I'm sure others will have equally good advice. Try different approaches, and use the ones that produce the best results for you.
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#5
Thanks for the replies, and I didn't mean to imply my pinky is totally worthless . I can use it fine for general plying, and even have little difficulty using it ins slower guitar solos (first November rain solo, Momma I'm coming home, stuff like that). I just have hell getting it going when there is a lot of fast movement, ad I get pretty much no volume trying to hammer/pull with it while working other strings at the same time.

As for the bending and pinch harmonics, I guess those are thing I am just going to have to keep grinding away at, I managed a couple of nice pinches last night so I think there might be hope there with time.

One last question, if anyone is up to it. I think I have given a decent account of where I am at skill wise, is this a good time to really work theory until I know it in my sleep? Or are the basics I have now enough to get by on long enough to work through my current shortcomings?
#7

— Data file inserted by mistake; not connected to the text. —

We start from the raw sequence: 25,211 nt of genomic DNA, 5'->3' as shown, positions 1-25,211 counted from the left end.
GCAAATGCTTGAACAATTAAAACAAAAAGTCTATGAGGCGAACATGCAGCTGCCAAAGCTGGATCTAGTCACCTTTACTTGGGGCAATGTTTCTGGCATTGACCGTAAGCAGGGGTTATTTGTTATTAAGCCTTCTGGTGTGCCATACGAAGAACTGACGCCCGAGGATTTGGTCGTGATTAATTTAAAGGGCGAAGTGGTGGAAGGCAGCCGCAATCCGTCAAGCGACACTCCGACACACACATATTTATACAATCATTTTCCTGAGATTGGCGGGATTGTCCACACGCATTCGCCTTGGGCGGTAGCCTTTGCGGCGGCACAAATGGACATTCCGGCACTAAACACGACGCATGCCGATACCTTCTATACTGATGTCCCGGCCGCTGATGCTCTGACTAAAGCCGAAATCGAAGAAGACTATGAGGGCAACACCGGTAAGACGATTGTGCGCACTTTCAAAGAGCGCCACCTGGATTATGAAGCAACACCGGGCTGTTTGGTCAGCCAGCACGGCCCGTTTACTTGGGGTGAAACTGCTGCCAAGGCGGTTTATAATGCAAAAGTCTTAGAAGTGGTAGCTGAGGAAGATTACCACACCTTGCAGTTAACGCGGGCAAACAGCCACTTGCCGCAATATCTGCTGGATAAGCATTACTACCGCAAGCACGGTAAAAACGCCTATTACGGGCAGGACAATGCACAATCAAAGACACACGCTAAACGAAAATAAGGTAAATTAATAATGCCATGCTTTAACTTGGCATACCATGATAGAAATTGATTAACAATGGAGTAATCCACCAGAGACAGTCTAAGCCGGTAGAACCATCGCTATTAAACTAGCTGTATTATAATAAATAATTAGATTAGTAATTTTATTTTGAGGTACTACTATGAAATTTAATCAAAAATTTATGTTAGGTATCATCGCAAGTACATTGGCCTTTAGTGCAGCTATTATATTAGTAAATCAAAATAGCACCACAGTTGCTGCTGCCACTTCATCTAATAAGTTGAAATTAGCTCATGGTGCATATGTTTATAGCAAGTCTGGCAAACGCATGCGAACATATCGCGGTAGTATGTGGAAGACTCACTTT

About the bending, make sure you use more then one finger. If you're bending something with your ring finger there's no reason not to use Pointer Middle and Ring, same using all four if doing a pinky bend. That cleans it up.
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#8
Just concentrate on the basics for the time being, it takes a surprising amount of time to become relatively fluid with your picking. I don't mean fast runs either, just to be able to play fairly sedate lead parts smoothly. Pinch harmonics are great fun, but they're a non-essential technique. If you attempt them too early you'll struggle because your picking style is still developing and settling down, also you might be able to play a pinch harmonic but you won't be able to use them . However, if your already comfortable playing simple solos then chances are if you then learn pinch harmonics you'll have a much easier time incorporating them into your playing. I played for 5 years without ever attempting a pinch harmonic.

For bends, it's just a case of practicing them - and one of the best things you can do is sing them. It takes a while to get the hang of bending notes to the correct pitch, singing them to yourself helps you to familiarize yourself with the tones....you can't bend a note properly unless you know the note you're aiming for. Play the original note, then play the note you want to bend to, sing that note to yourself, play the original note and bend up to the pitch your singing at.